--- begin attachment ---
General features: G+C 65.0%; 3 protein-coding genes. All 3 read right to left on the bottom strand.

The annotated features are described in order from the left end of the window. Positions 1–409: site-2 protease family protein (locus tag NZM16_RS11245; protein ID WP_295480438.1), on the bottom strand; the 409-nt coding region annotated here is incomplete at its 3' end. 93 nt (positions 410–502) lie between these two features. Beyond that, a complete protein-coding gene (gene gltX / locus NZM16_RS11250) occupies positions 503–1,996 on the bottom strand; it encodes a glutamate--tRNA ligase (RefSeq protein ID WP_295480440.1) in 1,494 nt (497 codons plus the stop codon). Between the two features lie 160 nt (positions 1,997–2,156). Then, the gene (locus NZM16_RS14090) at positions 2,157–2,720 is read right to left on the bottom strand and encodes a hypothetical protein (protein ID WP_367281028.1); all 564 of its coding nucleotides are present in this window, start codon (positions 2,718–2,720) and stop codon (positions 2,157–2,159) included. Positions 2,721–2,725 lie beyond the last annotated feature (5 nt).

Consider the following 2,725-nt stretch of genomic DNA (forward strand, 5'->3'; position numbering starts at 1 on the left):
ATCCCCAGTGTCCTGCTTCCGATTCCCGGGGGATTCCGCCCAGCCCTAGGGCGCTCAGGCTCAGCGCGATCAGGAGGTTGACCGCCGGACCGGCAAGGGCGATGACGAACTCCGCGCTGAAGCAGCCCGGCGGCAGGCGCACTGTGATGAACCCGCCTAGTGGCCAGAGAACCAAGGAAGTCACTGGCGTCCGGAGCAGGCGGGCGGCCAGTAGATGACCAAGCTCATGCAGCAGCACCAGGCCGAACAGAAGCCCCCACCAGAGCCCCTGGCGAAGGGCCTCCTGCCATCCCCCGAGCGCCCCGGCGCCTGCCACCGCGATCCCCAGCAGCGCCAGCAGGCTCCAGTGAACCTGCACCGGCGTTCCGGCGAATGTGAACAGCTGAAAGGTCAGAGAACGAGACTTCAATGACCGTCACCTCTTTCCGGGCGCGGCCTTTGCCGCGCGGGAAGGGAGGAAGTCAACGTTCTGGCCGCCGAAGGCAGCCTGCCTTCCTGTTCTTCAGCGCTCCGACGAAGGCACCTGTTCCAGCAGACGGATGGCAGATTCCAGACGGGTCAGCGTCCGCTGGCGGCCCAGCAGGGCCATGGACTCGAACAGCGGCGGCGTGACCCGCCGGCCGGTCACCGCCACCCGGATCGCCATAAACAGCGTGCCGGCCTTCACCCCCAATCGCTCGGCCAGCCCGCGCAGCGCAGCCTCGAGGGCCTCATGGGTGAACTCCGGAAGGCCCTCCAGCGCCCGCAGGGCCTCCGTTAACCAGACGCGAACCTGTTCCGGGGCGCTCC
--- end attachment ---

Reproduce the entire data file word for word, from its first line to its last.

General features: G+C 65.0%; 3 protein-coding genes. All 3 read right to left on the bottom strand.

The annotated features are described in order from the left end of the window. Positions 1–409: site-2 protease family protein (locus tag NZM16_RS11245; protein ID WP_295480438.1), on the bottom strand; the 409-nt coding region annotated here is incomplete at its 3' end. 93 nt (positions 410–502) lie between these two features. Beyond that, a complete protein-coding gene (gene gltX / locus NZM16_RS11250) occupies positions 503–1,996 on the bottom strand; it encodes a glutamate--tRNA ligase (RefSeq protein ID WP_295480440.1) in 1,494 nt (497 codons plus the stop codon). Between the two features lie 160 nt (positions 1,997–2,156). Then, the gene (locus NZM16_RS14090) at positions 2,157–2,720 is read right to left on the bottom strand and encodes a hypothetical protein (protein ID WP_367281028.1); all 564 of its coding nucleotides are present in this window, start codon (positions 2,718–2,720) and stop codon (positions 2,157–2,159) included. Positions 2,721–2,725 lie beyond the last annotated feature (5 nt).

Consider the following 2,725-nt stretch of genomic DNA (forward strand, 5'->3'; position numbering starts at 1 on the left):
ATCCCCAGTGTCCTGCTTCCGATTCCCGGGGGATTCCGCCCAGCCCTAGGGCGCTCAGGCTCAGCGCGATCAGGAGGTTGACCGCCGGACCGGCAAGGGCGATGACGAACTCCGCGCTGAAGCAGCCCGGCGGCAGGCGCACTGTGATGAACCCGCCTAGTGGCCAGAGAACCAAGGAAGTCACTGGCGTCCGGAGCAGGCGGGCGGCCAGTAGATGACCAAGCTCATGCAGCAGCACCAGGCCGAACAGAAGCCCCCACCAGAGCCCCTGGCGAAGGGCCTCCTGCCATCCCCCGAGCGCCCCGGCGCCTGCCACCGCGATCCCCAGCAGCGCCAGCAGGCTCCAGTGAACCTGCACCGGCGTTCCGGCGAATGTGAACAGCTGAAAGGTCAGAGAACGAGACTTCAATGACCGTCACCTCTTTCCGGGCGCGGCCTTTGCCGCGCGGGAAGGGAGGAAGTCAACGTTCTGGCCGCCGAAGGCAGCCTGCCTTCCTGTTCTTCAGCGCTCCGACGAAGGCACCTGTTCCAGCAGACGGATGGCAGATTCCAGACGGGTCAGCGTCCGCTGGCGGCCCAGCAGGGCCATGGACTCGAACAGCGGCGGCGTGACCCGCCGGCCGGTCACCGCCACCCGGATCGCCATAAACAGCGTGCCGGCCTTCACCCCCAATCGCTCGGCCAGCCCGCGCAGCGCAGCCTCGAGGGCCTCATGGGTGAACTCCGGAAGGCCCTCCAGCGCCCGCAGGGCCTCCGTTAACCAGACGCGAACCTGTTCCGGGGCGCTCC